Read the Progressive Dairy Canada digital edition
advertisement

Reproduction is a challenge? B vitamins are part of the solution

Hélène Leclerc for Progressive Dairy Published on 01 March 2020

Although milk production has almost doubled in the past 50 years, reproduction remains a significant challenge for producers. The performance of average Canadian herds is still unsatisfactory, with a gestation rate of 17.6%.

Moreover, days open range from 154 to 127, respectively, for less- and more-performing herds. This difference of 27 days will have a significant economic impact, as each day open will cost about $4, equating to an annual difference of $108 per cow or $10,800 for a herd of 100 cows.

advertisement

advertisement

What are the limiting factors for the reproductive performance of cows?

Several factors will impact reproductive performance, such as cow health around calving, cow comfort, heat stress and loss of body condition before calving and in early lactation. In addition, it is essential to properly feed the cow before calving to ensure her ovarian cycle is functional very early in lactation. A delayed ovulation will result in fewer cows pregnant early. In fact, only 45% of cows will be pregnant at 150 days in milk (DIM) when their first ovulation occurs after 50 DIM, compared to 75% when they ovulate earlier.

Although heat detection and insemination success are still an important challenge, there is another very important factor that will reduce reproductive performance, which is the early loss of the embryo. Indeed, there is evidence of a high loss of embryos during the first 28 days after insemination – that is 19% loss in the first week and another 39% until the fourth week after insemination. This means only 41% of cows will still be pregnant at 28 days when 83% of cows have received fertilized eggs (see Figure 1).

Embryonic mortality in dairy cows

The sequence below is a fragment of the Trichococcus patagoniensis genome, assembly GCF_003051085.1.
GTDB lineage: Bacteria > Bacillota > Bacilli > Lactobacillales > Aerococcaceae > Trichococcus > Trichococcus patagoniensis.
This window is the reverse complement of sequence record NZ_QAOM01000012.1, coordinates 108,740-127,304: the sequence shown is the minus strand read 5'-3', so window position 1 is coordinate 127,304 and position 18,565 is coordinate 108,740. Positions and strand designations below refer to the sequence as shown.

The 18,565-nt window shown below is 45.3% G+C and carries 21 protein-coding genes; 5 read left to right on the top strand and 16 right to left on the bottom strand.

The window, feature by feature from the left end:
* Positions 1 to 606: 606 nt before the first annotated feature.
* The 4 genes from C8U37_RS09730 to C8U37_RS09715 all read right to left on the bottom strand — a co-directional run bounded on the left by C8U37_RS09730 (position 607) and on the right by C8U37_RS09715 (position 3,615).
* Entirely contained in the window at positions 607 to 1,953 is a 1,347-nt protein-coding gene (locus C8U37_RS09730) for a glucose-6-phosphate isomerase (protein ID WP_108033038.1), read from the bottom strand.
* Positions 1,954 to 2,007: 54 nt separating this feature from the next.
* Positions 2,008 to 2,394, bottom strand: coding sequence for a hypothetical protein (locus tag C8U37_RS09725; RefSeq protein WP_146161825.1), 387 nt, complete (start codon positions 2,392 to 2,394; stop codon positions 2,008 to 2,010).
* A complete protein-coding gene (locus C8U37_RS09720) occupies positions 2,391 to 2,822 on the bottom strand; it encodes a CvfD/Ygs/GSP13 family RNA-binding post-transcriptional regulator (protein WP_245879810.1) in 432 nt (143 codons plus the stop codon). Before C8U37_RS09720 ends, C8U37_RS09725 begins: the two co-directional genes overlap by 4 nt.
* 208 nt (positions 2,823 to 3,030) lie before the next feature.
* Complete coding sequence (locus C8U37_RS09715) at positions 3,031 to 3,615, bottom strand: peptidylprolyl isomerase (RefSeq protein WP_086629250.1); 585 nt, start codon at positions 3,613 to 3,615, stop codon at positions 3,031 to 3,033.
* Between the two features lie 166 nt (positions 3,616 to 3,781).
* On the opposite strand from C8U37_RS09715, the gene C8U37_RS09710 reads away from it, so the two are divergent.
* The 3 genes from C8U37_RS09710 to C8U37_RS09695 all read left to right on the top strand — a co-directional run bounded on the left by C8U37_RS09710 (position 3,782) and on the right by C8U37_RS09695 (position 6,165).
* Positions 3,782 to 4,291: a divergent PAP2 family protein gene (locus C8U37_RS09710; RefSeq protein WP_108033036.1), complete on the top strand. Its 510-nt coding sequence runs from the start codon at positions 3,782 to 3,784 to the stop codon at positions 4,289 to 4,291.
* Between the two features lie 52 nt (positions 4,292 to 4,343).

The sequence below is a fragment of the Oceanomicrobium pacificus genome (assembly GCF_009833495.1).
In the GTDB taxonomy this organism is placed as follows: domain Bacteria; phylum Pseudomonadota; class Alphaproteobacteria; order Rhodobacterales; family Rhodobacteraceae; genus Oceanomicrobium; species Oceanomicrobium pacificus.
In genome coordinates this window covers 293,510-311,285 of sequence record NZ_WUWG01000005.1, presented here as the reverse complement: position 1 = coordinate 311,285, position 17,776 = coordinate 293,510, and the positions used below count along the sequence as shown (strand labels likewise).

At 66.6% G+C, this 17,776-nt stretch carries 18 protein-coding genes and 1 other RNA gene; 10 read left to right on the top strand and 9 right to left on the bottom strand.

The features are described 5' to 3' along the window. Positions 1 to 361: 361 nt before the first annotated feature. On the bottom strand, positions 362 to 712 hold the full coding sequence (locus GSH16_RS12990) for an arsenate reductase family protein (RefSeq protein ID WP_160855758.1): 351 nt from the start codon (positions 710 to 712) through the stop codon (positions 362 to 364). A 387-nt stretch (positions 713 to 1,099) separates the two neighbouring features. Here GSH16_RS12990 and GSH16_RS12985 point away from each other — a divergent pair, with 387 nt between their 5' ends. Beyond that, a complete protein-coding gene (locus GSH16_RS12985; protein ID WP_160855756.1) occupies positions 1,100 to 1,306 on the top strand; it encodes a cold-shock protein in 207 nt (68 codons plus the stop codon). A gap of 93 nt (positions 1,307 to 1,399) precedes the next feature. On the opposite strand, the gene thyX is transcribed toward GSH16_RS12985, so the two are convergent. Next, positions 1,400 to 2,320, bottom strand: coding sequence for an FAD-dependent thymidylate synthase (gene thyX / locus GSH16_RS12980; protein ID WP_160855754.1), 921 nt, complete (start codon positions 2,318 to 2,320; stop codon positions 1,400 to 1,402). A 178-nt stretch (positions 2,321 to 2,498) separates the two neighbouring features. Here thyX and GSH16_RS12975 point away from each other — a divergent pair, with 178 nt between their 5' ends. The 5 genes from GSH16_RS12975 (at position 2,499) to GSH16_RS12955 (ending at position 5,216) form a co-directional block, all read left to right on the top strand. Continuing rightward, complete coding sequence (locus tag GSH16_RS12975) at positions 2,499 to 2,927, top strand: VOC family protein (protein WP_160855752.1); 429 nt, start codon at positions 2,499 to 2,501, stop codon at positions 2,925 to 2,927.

Nutrition is part of the solution

Nutritional composition of feed, including energy, protein (amino acids), minerals and vitamins A, D3 and E concentration, as well as other nutrients such as B vitamins, plays a key role in reproductive performance.

Some B vitamins have specific functions which will improve reproductive performance by stimulating or regulating the cow’s energy metabolism (fat and glucose synthesis) and protein synthesis and by improving immune function, follicular and early embryo development. In humans, it is known that deficiency of pyridoxine (B6) or vitamin B12 was associated with early pregnancy loss. In cattle, folic acid plays an important role in embryo cellular development. Therefore, supplementation with specific B vitamins would help to improve reproduction in dairy cows.

advertisement

Feed supplementation remains the most practical and effective method for the producer; however, B vitamins need to be rumen protected since they are rapidly degraded by rumen microbes. They must be protected in order to reach the intestine where they will be absorbed.

An important study with 949 multiparous cows fed with a specific blend of rumen-protected B vitamins (folic acid [B9], pyridoxine [B6], pantothenic acid [B5], biotin [B8] and B12) from 22 DIM until cows were confirmed pregnant showed an improvement in reproductive performance. Conception rate at first service at 42 days after insemination was improved by 13% for the group supplemented with protected B vitamins. This improvement remained constant until 200 DIM for this same group (Figure 2), which means cows that received a blend of protected B vitamins were pregnant earlier.

Effects of protected B vitamins supplementation on the first service conception rate in dairy cows.

Furthermore, there were 20% fewer culled cows in the group supplemented with B vitamins, resulting in a significant economic impact for the producer.

Very recent studies using nutrigenomics (gene expression) have helped to understand why these reproductive improvements are being made. Indeed, the group of cows supplemented with a blend of protected B vitamins identical to the one used in the above study had better oocyte quality and a higher potential for early stage embryo survival (at 14 days). This was due to enhanced attachment of the embryo to the uterus cells and increased uterine immunity, allowing the embryo to develop in a healthy environment and to be better attached to the uterus walls.

In conclusion, dairy farmers now have an opportunity to improve the reproductive performance of their dairy cows by supplementing feed with a specific blend of protected B vitamins.

advertisement

The benefits speak for themselves. High- performance cows that stay longer in the herd. Fewer culls, therefore less need to buy or raise replacement heifers and, finally, more milk. Better reproduction equals higher farm profitability.  end mark

References omitted but are available upon request. Email an editor.

Hélène Leclerc
  • Hélène Leclerc

  • Technical Support and R&D - Ruminant Nutrition
  • Jefo
  • Email Hélène Leclerc

LATEST BLOG

LATEST NEWS